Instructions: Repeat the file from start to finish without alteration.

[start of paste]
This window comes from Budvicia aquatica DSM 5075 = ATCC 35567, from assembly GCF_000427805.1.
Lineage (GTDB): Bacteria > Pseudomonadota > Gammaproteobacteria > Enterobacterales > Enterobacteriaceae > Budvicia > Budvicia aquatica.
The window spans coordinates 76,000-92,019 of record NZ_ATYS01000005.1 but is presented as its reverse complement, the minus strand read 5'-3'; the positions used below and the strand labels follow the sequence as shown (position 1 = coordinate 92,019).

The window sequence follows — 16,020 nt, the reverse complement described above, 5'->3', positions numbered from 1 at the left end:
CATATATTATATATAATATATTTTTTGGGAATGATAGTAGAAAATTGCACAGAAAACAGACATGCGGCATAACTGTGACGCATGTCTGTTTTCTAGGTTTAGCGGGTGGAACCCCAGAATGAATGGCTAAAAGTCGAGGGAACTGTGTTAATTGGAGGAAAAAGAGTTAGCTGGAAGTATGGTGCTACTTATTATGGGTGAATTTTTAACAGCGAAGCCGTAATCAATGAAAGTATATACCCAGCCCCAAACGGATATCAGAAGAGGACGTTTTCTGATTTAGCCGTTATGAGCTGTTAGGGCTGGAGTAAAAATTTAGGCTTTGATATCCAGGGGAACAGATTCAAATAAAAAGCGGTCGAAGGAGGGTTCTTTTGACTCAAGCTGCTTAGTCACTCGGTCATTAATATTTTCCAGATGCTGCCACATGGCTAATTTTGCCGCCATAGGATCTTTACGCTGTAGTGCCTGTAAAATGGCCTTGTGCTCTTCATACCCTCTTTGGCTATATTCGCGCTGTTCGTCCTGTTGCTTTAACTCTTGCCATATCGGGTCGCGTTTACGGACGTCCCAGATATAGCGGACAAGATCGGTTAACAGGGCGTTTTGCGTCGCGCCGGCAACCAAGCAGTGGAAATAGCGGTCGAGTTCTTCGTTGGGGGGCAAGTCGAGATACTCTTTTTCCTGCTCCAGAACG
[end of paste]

This window comes from Budvicia aquatica DSM 5075 = ATCC 35567, from assembly GCF_000427805.1.
Lineage (GTDB): Bacteria > Pseudomonadota > Gammaproteobacteria > Enterobacterales > Enterobacteriaceae > Budvicia > Budvicia aquatica.
The window spans coordinates 76,000-92,019 of record NZ_ATYS01000005.1 but is presented as its reverse complement, the minus strand read 5'-3'; the positions used below and the strand labels follow the sequence as shown (position 1 = coordinate 92,019).

The window sequence follows — 16,020 nt, the reverse complement described above, 5'->3', positions numbered from 1 at the left end:
CATATATTATATATAATATATTTTTTGGGAATGATAGTAGAAAATTGCACAGAAAACAGACATGCGGCATAACTGTGACGCATGTCTGTTTTCTAGGTTTAGCGGGTGGAACCCCAGAATGAATGGCTAAAAGTCGAGGGAACTGTGTTAATTGGAGGAAAAAGAGTTAGCTGGAAGTATGGTGCTACTTATTATGGGTGAATTTTTAACAGCGAAGCCGTAATCAATGAAAGTATATACCCAGCCCCAAACGGATATCAGAAGAGGACGTTTTCTGATTTAGCCGTTATGAGCTGTTAGGGCTGGAGTAAAAATTTAGGCTTTGATATCCAGGGGAACAGATTCAAATAAAAAGCGGTCGAAGGAGGGTTCTTTTGACTCAAGCTGCTTAGTCACTCGGTCATTAATATTTTCCAGATGCTGCCACATGGCTAATTTTGCCGCCATAGGATCTTTACGCTGTAGTGCCTGTAAAATGGCCTTGTGCTCTTCATACCCTCTTTGGCTATATTCGCGCTGTTCGTCCTGTTGCTTTAACTCTTGCCATATCGGGTCGCGTTTACGGACGTCCCAGATATAGCGGACAAGATCGGTTAACAGGGCGTTTTGCGTCGCGCCGGCAACCAAGCAGTGGAAATAGCGGTCGAGTTCTTCGTTGGGGGGCAAGTCGAGATACTCTTTTTCCTGCTCCAGAACG